If you’ve ever wondered if talking to your baby in a slow, exaggerated way is doing any good, you will be happy to find that Academics at the University of Washington have found that cooing at your baby is key to their learning process.
Apparently it helps babies to distinguish clear vocal sounds from other noises, and this works even if they can’t see the person speaking.
Professor Patricia Kuhl said: “When infants hear it, their brains may find it easier to model the motor movements necessary to speak.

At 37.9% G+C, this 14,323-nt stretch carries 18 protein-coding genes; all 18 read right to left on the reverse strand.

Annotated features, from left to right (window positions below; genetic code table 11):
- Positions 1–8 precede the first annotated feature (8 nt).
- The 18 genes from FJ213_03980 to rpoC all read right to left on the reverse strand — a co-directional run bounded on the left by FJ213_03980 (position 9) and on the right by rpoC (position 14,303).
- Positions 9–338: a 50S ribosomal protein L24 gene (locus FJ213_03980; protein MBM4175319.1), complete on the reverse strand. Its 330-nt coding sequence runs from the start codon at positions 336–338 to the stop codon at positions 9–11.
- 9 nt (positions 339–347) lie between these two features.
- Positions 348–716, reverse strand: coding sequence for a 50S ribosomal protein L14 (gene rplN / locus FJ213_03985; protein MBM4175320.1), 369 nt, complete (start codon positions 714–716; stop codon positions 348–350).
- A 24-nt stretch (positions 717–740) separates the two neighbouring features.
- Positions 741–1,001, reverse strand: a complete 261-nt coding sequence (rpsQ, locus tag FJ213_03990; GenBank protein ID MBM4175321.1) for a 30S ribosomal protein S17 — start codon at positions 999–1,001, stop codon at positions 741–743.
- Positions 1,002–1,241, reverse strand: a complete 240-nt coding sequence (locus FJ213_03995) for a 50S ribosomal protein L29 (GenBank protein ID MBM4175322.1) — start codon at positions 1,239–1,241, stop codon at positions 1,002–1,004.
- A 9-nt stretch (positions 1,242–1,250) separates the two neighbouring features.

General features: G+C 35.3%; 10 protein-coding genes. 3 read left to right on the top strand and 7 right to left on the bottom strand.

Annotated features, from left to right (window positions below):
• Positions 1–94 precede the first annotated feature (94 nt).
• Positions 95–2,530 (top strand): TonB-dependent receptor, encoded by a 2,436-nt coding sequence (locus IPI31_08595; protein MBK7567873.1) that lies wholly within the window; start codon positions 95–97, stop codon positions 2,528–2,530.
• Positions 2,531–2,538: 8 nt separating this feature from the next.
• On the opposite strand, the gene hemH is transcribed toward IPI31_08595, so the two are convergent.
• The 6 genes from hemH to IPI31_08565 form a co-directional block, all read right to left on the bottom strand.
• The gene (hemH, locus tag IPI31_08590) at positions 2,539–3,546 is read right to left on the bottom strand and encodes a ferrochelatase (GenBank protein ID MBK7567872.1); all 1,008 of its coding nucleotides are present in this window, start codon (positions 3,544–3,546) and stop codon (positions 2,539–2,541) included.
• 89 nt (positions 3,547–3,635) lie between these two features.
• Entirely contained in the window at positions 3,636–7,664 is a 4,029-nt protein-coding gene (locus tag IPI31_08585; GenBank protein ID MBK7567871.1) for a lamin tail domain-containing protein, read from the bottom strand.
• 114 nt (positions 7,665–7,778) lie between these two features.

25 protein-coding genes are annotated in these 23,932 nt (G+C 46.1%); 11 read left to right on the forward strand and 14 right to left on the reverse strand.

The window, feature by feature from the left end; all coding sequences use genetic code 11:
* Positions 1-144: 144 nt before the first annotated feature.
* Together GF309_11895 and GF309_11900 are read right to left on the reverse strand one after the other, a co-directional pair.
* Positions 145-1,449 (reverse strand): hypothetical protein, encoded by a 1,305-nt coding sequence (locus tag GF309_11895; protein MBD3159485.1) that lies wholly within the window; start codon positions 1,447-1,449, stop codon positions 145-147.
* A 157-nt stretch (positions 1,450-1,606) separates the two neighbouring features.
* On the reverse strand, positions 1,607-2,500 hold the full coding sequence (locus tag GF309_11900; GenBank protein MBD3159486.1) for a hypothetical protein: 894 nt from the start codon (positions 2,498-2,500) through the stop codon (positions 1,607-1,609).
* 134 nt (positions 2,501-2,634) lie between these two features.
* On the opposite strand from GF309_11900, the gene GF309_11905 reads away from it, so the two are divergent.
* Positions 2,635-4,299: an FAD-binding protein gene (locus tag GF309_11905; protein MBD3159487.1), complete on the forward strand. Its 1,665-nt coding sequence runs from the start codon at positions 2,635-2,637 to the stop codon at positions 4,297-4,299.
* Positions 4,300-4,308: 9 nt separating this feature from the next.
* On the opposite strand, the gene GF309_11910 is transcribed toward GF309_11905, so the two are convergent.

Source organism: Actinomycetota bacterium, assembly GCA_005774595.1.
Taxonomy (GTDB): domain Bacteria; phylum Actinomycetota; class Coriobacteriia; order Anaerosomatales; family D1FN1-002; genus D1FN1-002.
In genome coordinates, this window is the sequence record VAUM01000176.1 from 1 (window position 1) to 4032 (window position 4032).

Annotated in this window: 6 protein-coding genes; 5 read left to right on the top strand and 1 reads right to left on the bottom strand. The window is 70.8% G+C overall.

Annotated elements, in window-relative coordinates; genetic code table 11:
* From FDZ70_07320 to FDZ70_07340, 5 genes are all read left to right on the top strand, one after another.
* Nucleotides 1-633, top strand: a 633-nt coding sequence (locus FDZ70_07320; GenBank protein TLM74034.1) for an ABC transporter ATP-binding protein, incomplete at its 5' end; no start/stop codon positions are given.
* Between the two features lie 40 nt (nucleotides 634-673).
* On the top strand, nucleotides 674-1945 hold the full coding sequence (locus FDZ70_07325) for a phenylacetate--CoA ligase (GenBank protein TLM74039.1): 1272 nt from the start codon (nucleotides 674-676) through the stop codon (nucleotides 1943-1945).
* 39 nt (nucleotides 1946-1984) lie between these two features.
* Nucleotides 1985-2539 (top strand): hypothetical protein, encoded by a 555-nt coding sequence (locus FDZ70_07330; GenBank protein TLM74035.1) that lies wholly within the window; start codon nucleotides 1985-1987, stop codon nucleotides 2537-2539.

“Hearing us talk exercises the action areas of infants’ brains, going beyond what we thought happens when we talk to them. Infants’ brains are preparing them to act on the world by practising how to speak before they actually say a word.
“Finding activation in motor areas of the brain when infants are simply listening is significant, because it means the baby brain is engaged in trying to talk back right from the start and suggests that seven-month-olds’ brains are already trying to figure out how to make the right movements that will produce words.”
The study also found that at seven-months-old babies can differentiate voices from other sounds, and by 11 months they can distinguish their mother tongue from other languages.  So the next time you feel like a fool for speaking ‘mothernese’ to your baby, remember, you’re doing exactly what you should be.